Want CNET to notify you of price drops and the latest stories?

Activision mocks Gibson 'Guitar Hero' lawsuit

Guitar giant thinks it has a patent that covers the controller in video game giant's mega-hit, <i>Guitar Hero</i>. Activision scoffs.

Daniel Terdiman Former Senior Writer / News
Daniel Terdiman is a senior writer at CNET News covering Twitter, Net culture, and everything in between.
Daniel Terdiman
2 min read

I can almost hear the derisive laughter coming from the executive suite at Activision.

This after the video game giant, the publisher of the monster-hit Guitar Hero III, issued a scathing response to a lawsuit brought against it by its former partner, iconic guitar manufacturer Gibson.

Activision responded harshly Thursday to a patent infringement lawsuit brought against it by guitar maker Gibson. Activision

According to the video game blog, Kotaku, Gibson filed suit against Activision, claiming that it owned a 9-year-old patent for "technology to simulate a musical performance."

In a March 11 filing for declaratory relief (Click for PDF), Activision noted that in a January 7, 2008 letter, Gibson attorneys argued that Guitar Hero infringed on Gibson's patent.

"By continuing to sell any version of the Guitar Hero game software and/or instrument controllers for use with the Guitar Hero game software...Activision is taking advantage of Gibson's patented technology without properly compensating Gibson," the guitar maker's attorneys wrote. "Gibson requests that Activision obtain a license under (the patent) or halt sales of any version of Guitar Hero game software."

But Activision later decided it didn't need a license under Gibson's patent and on March 10 wrote Gibson saying so.

Gibson subsequently sued for patent infringement.

In a press release Thursday, Activision also went public with its assertion that Gibson has nothing on it.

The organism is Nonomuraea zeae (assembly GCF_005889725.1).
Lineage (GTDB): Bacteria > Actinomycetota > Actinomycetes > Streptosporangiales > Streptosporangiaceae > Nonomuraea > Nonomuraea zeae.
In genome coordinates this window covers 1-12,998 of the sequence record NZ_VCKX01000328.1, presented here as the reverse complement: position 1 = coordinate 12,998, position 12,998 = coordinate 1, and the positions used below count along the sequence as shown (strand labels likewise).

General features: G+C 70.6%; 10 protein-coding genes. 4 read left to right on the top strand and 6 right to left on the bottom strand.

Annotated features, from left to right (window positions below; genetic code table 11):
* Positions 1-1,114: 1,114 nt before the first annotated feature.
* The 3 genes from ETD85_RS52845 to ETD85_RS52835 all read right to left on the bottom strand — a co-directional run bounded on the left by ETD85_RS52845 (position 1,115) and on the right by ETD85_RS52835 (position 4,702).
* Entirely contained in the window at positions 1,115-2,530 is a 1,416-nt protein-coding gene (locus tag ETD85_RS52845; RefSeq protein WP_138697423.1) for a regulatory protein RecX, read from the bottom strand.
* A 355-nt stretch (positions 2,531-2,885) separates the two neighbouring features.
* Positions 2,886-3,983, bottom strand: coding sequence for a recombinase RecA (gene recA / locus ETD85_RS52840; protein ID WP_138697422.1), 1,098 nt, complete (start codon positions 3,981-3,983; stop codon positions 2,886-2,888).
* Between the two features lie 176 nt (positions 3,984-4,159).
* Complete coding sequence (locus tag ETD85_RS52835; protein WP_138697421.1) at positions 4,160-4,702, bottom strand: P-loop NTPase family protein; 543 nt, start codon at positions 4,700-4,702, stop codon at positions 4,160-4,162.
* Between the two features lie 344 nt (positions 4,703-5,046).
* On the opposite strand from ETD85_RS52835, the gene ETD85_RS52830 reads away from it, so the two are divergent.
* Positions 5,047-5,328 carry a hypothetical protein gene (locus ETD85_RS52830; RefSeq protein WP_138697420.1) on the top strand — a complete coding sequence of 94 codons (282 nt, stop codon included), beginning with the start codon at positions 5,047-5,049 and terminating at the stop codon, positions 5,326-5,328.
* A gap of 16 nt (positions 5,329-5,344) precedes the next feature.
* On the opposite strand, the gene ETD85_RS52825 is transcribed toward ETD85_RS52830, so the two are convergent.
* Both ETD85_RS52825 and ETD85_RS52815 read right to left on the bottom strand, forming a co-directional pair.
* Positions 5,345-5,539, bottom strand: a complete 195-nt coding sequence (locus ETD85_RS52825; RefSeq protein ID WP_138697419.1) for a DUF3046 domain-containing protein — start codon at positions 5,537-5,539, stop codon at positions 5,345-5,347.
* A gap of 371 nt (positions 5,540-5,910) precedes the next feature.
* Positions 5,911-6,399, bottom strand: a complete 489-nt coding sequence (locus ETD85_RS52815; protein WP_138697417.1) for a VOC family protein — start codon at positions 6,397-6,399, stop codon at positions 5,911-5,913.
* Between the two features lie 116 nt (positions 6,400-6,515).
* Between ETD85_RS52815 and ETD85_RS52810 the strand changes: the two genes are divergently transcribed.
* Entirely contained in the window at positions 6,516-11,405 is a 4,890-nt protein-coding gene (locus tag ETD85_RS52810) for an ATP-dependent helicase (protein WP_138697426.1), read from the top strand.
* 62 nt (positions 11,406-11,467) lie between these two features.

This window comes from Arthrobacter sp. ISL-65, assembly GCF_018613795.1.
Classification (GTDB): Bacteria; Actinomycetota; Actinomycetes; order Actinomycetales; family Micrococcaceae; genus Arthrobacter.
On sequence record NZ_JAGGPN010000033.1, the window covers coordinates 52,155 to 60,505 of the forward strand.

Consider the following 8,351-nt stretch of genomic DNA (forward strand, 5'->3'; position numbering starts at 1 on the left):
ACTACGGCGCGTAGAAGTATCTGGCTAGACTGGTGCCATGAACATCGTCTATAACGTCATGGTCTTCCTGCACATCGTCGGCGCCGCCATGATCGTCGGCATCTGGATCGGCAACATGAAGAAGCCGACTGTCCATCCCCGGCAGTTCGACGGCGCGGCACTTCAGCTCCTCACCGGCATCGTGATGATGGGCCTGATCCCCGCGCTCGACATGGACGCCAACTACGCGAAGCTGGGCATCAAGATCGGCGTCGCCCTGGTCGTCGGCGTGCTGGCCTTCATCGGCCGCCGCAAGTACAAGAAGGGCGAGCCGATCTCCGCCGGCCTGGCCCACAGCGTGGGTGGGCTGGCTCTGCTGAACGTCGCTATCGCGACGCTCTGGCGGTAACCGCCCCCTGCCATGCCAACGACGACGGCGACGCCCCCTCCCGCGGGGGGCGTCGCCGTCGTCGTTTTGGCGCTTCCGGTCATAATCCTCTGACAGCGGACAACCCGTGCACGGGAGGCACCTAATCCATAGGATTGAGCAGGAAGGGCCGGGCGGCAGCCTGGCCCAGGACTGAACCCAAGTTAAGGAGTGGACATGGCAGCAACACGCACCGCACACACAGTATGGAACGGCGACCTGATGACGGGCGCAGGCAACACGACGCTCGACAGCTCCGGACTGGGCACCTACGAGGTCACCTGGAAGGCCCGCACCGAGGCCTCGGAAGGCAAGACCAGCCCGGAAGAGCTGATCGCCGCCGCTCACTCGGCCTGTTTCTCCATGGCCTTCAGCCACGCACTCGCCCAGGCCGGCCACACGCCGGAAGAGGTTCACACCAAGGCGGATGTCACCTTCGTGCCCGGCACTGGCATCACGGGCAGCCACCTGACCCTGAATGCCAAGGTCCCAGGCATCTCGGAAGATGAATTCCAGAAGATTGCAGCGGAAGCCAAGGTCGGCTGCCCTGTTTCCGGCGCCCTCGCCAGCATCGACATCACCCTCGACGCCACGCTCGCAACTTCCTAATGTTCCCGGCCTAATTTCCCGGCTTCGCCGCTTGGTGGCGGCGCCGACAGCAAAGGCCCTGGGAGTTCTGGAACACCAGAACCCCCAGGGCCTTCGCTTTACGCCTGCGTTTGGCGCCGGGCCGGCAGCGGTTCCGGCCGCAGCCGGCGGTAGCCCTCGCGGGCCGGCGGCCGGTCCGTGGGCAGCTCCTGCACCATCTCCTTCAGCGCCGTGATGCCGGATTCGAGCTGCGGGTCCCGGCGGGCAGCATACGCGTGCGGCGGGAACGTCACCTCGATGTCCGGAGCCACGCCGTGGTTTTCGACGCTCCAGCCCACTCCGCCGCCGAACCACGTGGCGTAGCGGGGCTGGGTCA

"Gibson's lawsuit is a transparent end run around an impartial court that Activision asked on March 11 to rule on patent assertions that Gibson knows have no merit," Activision wrote in its release. "As Activision noted in its filing, Gibson waited three years to make its patent allegations, and only did so after it became clear that Activision was not interested in renewing its marketing and support agreement with Gibson. Activision continues to believe that Gibson's claims are disingenuous and lack any justification."

To be sure, one would expect language like that from any company in Activision's position. And one would expect a company in Gibson's position to file suit. Because that's how business gets done these days.

But usually, one side or the other in these cases has no real argument, and the courts tend to determine that awfully quickly.

In this case, it is probably too early to tell what the outcome will be.

But as one commenter called VeritasVierge on the Kotaku story put it, "The problem for Gibson is the patent says that the guitar would have strings which the Guitar Hero controllers lack...The idea of recording music and replaying it via a guitar is just to broad an idea to patent."